SQL Server Data Encryption

With the introduction of transparent data encryption (TDE) in SQL Server 2008, users now have the choice between :

* cell-level encryption as in SQL Server 2005

* full database-level encryption by using TDE, or

* the file-level encryption options provided by Windows.

Here's a good MIcrosoft summary: http://msdn.microsoft.com/en-us/library/cc278098(SQL.100).aspx#_Toc189384682

Cell-level encryption

QL Server offers encryption at the cell level. Cell-level encryption was introduced in Microsoft SQL Server 2005 and is still fully supported. Cell-level encryption is implemented as a series of built-ins and a key management hierarchy. Using this encryption is a manual process that requires a re-architecture of the application to call the encryption and decryption functions. In addition, the schema must be modified to store the data as varbinary and then re-cast back to the appropriate data type when read. The traditional limitations of encryption are inherent in this method as none of the automatic query optimization techniques can be used.


TDE is the optimal choice for bulk encryption to meet regulatory compliance or corporate data security standards. TDE works at the file level, which is similar to two Windows® features: the Encrypting File System (EFS) and BitLocker™ Drive Encryption, the new volume-level encryption introduced in Windows Vista®, both of which also encrypt data on the hard drive. TDE does not replace cell-level encryption, EFS, or BitLocker. See more about TDE at Transparent Data Encryption.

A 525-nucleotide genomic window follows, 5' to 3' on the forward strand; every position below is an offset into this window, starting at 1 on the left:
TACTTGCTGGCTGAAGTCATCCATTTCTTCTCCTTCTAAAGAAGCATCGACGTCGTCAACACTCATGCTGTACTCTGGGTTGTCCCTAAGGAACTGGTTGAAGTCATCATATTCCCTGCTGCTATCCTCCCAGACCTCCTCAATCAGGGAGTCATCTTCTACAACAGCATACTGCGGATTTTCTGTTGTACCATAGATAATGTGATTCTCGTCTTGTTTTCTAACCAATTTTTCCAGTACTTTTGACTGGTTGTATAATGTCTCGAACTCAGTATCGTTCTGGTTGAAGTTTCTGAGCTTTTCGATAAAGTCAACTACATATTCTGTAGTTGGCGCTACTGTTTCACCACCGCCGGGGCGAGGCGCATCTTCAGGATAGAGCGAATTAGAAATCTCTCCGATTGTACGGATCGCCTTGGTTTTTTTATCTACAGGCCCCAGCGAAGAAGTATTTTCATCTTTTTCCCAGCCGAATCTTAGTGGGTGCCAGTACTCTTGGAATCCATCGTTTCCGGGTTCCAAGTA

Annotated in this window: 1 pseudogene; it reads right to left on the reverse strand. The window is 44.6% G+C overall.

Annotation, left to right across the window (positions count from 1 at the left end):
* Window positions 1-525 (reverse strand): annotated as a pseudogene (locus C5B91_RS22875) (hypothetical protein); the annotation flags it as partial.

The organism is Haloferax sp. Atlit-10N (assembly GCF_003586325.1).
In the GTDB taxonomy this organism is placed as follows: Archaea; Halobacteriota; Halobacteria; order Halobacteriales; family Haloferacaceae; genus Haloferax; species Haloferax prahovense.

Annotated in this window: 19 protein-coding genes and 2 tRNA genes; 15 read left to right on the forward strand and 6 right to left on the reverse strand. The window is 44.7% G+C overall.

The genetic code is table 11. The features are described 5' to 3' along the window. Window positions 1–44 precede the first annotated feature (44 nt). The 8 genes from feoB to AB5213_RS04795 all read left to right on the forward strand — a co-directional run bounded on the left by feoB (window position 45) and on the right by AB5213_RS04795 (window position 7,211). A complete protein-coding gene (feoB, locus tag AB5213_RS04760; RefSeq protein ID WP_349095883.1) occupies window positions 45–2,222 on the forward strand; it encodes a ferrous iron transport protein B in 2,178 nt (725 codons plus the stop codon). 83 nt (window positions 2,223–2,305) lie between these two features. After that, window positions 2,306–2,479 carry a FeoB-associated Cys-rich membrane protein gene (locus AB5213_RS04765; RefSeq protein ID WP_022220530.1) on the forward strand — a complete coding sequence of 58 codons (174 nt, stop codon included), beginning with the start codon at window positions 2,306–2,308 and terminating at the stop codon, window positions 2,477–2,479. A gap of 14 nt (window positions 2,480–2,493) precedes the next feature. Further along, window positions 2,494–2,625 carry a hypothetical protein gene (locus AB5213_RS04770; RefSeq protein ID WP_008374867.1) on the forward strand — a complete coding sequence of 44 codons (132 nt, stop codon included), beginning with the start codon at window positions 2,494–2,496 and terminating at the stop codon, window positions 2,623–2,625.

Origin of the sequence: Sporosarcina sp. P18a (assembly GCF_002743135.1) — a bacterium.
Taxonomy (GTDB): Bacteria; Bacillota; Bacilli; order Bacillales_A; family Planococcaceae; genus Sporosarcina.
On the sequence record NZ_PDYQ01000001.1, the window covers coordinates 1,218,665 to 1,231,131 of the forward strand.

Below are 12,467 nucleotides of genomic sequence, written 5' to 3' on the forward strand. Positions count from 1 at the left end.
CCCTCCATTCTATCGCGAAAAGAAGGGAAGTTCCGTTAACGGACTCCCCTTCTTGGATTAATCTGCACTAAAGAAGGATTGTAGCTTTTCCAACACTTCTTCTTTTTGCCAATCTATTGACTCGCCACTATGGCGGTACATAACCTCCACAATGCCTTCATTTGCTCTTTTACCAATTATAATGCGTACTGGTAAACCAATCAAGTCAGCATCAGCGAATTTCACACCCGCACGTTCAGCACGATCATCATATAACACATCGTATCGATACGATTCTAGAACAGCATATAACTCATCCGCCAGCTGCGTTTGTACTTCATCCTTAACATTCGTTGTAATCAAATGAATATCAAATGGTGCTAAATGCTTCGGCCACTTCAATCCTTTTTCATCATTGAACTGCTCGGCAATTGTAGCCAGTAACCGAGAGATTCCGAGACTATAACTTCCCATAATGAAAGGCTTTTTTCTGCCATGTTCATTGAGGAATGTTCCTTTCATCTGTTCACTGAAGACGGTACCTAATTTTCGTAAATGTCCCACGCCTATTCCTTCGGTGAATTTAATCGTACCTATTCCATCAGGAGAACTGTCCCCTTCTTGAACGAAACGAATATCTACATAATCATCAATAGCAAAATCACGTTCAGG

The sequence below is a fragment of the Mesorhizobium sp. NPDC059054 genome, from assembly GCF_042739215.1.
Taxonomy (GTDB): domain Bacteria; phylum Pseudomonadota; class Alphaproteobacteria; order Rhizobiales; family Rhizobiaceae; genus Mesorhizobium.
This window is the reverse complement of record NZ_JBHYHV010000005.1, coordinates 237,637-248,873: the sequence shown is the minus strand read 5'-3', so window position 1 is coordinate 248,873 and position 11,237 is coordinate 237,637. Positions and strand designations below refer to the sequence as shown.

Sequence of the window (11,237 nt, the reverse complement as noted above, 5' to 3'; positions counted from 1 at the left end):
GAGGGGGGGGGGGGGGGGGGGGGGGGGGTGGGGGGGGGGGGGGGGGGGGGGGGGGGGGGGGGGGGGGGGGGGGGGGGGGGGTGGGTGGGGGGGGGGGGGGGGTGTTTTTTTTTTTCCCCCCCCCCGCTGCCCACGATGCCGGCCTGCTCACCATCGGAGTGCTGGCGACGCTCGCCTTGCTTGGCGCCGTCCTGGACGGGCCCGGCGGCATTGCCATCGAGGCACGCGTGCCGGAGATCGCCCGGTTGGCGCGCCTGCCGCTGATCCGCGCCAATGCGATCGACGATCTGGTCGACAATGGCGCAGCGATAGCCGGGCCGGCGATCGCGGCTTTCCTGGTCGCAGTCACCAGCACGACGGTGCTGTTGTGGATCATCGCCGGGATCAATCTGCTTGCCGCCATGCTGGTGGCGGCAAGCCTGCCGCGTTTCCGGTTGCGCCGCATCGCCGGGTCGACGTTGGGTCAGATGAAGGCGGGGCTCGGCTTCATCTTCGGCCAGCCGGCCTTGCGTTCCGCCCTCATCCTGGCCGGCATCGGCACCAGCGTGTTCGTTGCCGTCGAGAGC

Windows File Encyption (EFS and bitlocker)

BitLocker and EFS (and to a much more limited degree, cell-level encryption) can be used to protect system databases (master, model, resource, and msdb), which cannot currently be encrypted by TDE. EFS is also more generally available as TDE is restricted to SQL Server 2008 Enterprise Edition or SQL Server 2008 Developer Edition and BitLocker is available only with Windows Vista Enterprise, Windows Vista Ultimate, or Windows Server 2008.

The disadvantages to using EFS over TDE, are primarily in performance and administration. EFS is not designed for high-concurrency random access (it does not support prefetch or asynchronous I/O). Therefore, I/O operations may become bottlenecked and serialized. While this has a minimal impact in a normal user scenario, it has been a cause for concern in database usage.